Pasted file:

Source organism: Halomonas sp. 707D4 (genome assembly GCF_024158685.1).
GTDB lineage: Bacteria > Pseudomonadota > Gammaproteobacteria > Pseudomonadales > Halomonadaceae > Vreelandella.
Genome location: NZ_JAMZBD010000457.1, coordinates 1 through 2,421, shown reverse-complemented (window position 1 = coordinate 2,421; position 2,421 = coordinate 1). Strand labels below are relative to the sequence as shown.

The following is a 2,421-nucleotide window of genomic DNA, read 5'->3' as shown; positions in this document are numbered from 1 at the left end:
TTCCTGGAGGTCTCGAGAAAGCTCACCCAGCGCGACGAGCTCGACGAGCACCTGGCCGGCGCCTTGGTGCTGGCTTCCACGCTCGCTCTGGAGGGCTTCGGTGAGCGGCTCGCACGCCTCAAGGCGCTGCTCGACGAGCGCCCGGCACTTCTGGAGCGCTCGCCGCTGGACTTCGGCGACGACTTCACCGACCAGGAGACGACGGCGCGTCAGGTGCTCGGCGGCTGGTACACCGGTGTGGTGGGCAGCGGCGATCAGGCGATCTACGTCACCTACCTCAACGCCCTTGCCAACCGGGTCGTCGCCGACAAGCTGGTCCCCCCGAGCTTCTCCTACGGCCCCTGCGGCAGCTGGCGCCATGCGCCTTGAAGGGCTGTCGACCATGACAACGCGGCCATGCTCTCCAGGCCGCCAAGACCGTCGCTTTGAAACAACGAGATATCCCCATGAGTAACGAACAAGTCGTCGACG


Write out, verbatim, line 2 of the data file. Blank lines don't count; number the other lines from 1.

GTDB lineage: Bacteria > Pseudomonadota > Gammaproteobacteria > Pseudomonadales > Halomonadaceae > Vreelandella.